Lawyers – ask why they buy, not why they didn’t

22 08 2011

Have you ever thought about the reason people choose to buy legal services from a particular firm?

Sure, if you’re a lawyer in practice (or a business development professional at a law firm) you may have spent some time debriefing why you lost a tender, but have you actually talked to some clients to find out why they chose to use you in the first place? If you have, do you know why they continue to instruct you?

The firm's sophisticated accounting system registered another sale for the IP litigation practice

I was pondering this as a post from Mike Ames really reminded me of some of the timeless  fundamentals of the buying process that it’s good to revisit. It’s perhaps easier to look at the reasons why you don’t make the sale than the reasons that you do. The post addresses this imbalance, and is set is below in italics, and you can find the original post along with more solid business development ideas on Mike’s blog.

Strange really. We all buy things every day whether it’s a sandwich at lunchtime, petrol for your car or a £4m computer system the process is pretty similar but what makes us do it?

  1. Need. If you think about the obvious starting point is having a need that is either immediate or anticipated. Sometimes we may not be aware of that need (which is why the advertising industry exists, in case you ever wondered) and it needs to be brought to our attention.
  2. Capability. Who is going to buy anything that is not fit-for-purpose? Well actually loads of people but nobody does it willingly. So as a business developer you must demonstrate that your offering can meet all of the client’s needs. This can be tricky; a sort of a catch 22 – they won’t hire you until they know and they won’t know until they hire you. These are the ways round this dilemma: references; case studies; testimonials; site visits; risk and reward work; what you have said and written; you!
  3. Beliefs. People tend to buy from people who match the same beliefs as they hold (for more on this watch this brilliant TED video of Simon Sinek). It’s how all great brands work. They convince us that their beliefs are the same as ours and we buy. What do you believe in I wonder?
  4. Differences. Let’s face it if we were confronted buy two offerings that we could not differentiate between in any meaningful way which one would we select (drum roll) the cheapest of course. This is how commodities work: something that is purchased solely based upon its price. A nasty place to be and one to be avoided at all costs. Now being different is easy but being different in a way that benefits our clients is a lot harder however, dear readers, this is exactly what we have to do. We must show we are different from our competitors and that these differences somehow provide tangible benefits to the client. or we could just be the cheapest I guess.
  5. Value. We don’t always buy the cheapest but we all buy according to our own cost/value equation. Audi cars are brilliant: reliable, stylish, hold their value and make us feel cool but they are definitely not cheap and yet we still buy them by the boat-load (quite literally in fact). The reason is that Audi have provided those people who have sufficient money with a balanced cost/value equation – basically they are worth the money. We must do the same.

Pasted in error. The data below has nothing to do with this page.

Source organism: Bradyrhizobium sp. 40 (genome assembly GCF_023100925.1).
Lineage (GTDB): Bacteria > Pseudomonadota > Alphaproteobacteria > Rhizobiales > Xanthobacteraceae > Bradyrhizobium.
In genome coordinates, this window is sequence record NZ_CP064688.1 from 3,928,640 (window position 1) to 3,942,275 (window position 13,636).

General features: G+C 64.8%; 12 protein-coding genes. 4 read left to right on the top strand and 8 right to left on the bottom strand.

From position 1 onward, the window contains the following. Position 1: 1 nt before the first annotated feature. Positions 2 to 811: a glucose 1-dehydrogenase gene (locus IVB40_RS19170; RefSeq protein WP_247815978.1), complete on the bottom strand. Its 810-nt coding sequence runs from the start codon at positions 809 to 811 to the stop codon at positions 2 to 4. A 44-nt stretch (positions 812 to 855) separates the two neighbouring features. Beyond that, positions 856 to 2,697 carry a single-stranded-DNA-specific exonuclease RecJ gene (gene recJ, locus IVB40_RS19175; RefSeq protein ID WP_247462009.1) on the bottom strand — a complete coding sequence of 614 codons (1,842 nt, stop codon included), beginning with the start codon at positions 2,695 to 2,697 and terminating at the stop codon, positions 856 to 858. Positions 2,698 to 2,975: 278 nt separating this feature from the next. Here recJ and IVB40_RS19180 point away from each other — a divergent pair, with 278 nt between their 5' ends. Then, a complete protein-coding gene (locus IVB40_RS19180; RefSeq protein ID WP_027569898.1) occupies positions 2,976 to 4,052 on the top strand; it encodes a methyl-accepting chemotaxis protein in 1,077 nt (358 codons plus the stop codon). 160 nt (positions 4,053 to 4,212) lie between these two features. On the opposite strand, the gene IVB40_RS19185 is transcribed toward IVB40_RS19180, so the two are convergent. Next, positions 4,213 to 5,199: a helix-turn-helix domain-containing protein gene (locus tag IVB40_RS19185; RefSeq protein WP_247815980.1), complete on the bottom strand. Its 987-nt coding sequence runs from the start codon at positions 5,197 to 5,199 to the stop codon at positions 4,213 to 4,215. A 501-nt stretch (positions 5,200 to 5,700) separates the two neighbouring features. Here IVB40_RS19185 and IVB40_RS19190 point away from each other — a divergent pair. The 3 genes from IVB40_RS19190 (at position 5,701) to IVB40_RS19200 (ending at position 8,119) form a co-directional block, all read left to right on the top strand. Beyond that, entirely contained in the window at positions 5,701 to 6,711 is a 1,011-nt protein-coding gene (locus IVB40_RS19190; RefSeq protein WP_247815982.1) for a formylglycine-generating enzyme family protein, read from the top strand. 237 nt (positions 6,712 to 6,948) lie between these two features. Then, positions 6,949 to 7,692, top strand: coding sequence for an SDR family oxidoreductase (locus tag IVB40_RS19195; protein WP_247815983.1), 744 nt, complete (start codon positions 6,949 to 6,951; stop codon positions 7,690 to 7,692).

6. Trust. Occasionally we are forced to buy from people we don’t trust. We don’t like it but we do it when we need to. What we really like though is to buy from people we trust so if you can build trust you increase the chances of getting a sale. Here are a few ideas: always deliver on your promises no matter how small; be open and honest at all times even if this is not in your best interests; be consistent. There are other contributories but these are the most powerful.
  7. Rapport. Probably not as important as you might think but having rapport with a buyer can swing the deal your way when its a close call. A lot of rapport stems from trust of course but try smiling more (recent research by Bangor University proved you will sell more if you do)  and just be you. When the American businessman Lee Iacocca was asked by a group of students what his best piece of advice was he answered “don’t fake it”.
So there you have it. To be successful at sales, find a client who has a need you can satisfy, demonstrate your credentials, show how you are different and how these differences can benefit the client, establish common beliefs and present your offering in such a way as the benefits outweigh their investment. If they trust you and there is a rapport between you start and draw up the engagement letter.

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2 responses

7 10 2011
The legal market place – carnage or opportunity? « The Intelligent Challenge

[…] there would be an acknowledgement that the bar for client acquisition and retention is being constantly raised (particularly by increasingly sophisticated business […]

7 10 2011
The legal market place – carnage or opportunity?

[…] there would be an acknowledgement that the bar for client acquisition and retention is being constantly raised (particularly by increasingly sophisticated business […]

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